Sahakara, Sahakāra, Saha-kara: 6 definitions
Sahakara means something in Hinduism, Sanskrit, Buddhism, Pali, Marathi. If you want to know the exact meaning, history, etymology or English translation of this term then check out the descriptions on this page. Add your comment or reference to a book if you want to contribute to this summary article.
General definition (in Hinduism)Source: Sanskrit Literature: Mango
Sahakāra (सहकार)—Sanskrit word for the “Mango”. This may be a plain synonym or may denote a different species of mangoes. The sahakāra is also used interchangeably with cūta. The Ṛtusaṃhāra for instance has two verses which describe the cūta and the sahakāra’s very similar effects on travellers and there is no suggestion of a distinction between the two.
Languages of India and abroad
Pali-English dictionarySource: BuddhaSasana: Concise Pali-English Dictionary
sahakāra : (m.) a sort of fragrant mango.
Pali is the language of the Tipiṭaka, which is the sacred canon of Theravāda Buddhism and contains much of the Buddha’s speech. Closeley related to Sanskrit, both languages are used interchangeably between religions.
Marathi-English dictionarySource: DDSA: The Molesworth Marathi and English Dictionary
sahakāra (सहकार).—m (S Working or doing with.) Assisting, aiding.
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sahākāra (सहाकार).—& sahākārī Properly sahakāra & sahakārī.
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sāhakāra (साहकार).—& sāhakārī, also sāhākāra &c. Properly sahakāra & sahakārī.Source: DDSA: The Aryabhusan school dictionary, Marathi-English
sahakāra (सहकार).—m Aiding. sahakārī m An aider.
Marathi is an Indo-European language having over 70 million native speakers people in (predominantly) Maharashtra India. Marathi, like many other Indo-Aryan languages, evolved from early forms of Prakrit, which itself is a subset of Sanskrit, one of the most ancient languages of the world.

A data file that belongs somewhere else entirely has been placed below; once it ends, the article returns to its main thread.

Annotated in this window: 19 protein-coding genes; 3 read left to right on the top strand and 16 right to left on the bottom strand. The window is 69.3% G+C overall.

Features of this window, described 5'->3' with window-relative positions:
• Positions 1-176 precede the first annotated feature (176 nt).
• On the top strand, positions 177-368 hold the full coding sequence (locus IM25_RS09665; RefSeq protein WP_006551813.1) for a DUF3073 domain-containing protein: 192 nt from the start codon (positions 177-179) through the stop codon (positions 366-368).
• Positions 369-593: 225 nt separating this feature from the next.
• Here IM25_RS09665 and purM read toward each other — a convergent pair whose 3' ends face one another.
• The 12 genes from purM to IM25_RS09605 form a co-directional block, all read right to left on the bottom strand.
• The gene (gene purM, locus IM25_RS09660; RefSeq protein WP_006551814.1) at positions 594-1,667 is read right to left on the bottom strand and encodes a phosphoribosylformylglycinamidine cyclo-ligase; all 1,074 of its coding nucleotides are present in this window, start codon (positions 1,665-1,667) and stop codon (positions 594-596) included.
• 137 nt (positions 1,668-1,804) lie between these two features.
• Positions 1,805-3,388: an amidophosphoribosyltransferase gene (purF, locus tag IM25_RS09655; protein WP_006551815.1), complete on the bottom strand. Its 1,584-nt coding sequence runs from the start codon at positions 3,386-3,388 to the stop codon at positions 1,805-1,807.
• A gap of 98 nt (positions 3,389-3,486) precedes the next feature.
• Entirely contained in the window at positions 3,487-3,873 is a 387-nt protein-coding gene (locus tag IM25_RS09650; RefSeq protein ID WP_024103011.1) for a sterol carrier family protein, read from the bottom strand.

Sanskrit-English dictionarySource: DDSA: The practical Sanskrit-English dictionary
Sahakāra (सहकार).—a. Having the sound ह (ha); सहकारवृते समये सहका रहणस्य के न सस्मार पदम् । सहकारमुपरि कान्तैः सह का रमणी पुरः सकलवर्णमपि (sahakāravṛte samaye sahakā rahaṇasya ke na sasmāra padam | sahakāramupari kāntaiḥ saha kā ramaṇī puraḥ sakalavarṇamapi) || Nalod.2.14.
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2) a mango tree; क इदानीं सहकारमन्तरेण पल्लवितामतिमुक्तलतां सहेत (ka idānīṃ sahakāramantareṇa pallavitāmatimuktalatāṃ saheta) Ś.3. °भञ्जिका (bhañjikā) a kind of game.
Derivable forms: sahakāraḥ (सहकारः).
Sahakāra is a Sanskrit compound consisting of the terms saha and kāra (कार).Source: Cologne Digital Sanskrit Dictionaries: Shabda-Sagara Sanskrit-English Dictionary
(-raḥ) 1. A fragrant sort of mango. 2. Co-operation. E. saha with, kṛ to make, aṇ aff.
Sanskrit, also spelled संस्कृतम् (saṃskṛtam), is an ancient language of India commonly seen as the grandmother of the Indo-European language family. Closely allied with Prakrit and Pali, Sanskrit is more exhaustive in both grammar and terms and has the most extensive collection of literature in the world, greatly surpassing its sister-languages Greek and Latin.
See also (Relevant definitions)
Starts with: Sahakarata.
Search found 7 books and stories containing Sahakara, Sahakāra, Sahākāra, Sāhakāra, Saha-kara, Saha-kāra, Sa-hakara, Sa-hakāra; (plurals include: Sahakaras, Sahakāras, Sahākāras, Sāhakāras, karas, kāras, hakaras, hakāras). You can also click to the full overview containing English textual excerpts. Below are direct links for the most relevant articles:
Trishashti Shalaka Purusha Caritra (by Helen M. Johnson)
Brihat Samhita (by N. Chidambaram Iyer)
Yoga Vasistha [English], Volume 1-4 (by Vihari-Lala Mitra)
Chapter XXXII - The spiritual and formal worship of vishnu < [Book V - Upasama khanda (upashama khanda)]
Chapter xxxvi < [Book III - Utpatti khanda (utpatti khanda)]
The Brahmanda Purana (by G.V. Tagare)
Chapter 35 - Paraśurāma visits Agastya’s hermitage (āśrama) < [Section 3 - Upodghāta-pāda]
The backdrop of the Srikanthacarita and the Mankhakosa (by Dhrubajit Sarma)
Part 7 - Flora and fauna (found in the Śrīkaṇṭhacarita) < [Chapter IV - Socio-cultural study of the Śrīkaṇṭhacarita]
The Mahavastu (great story) (by J. J. Jones)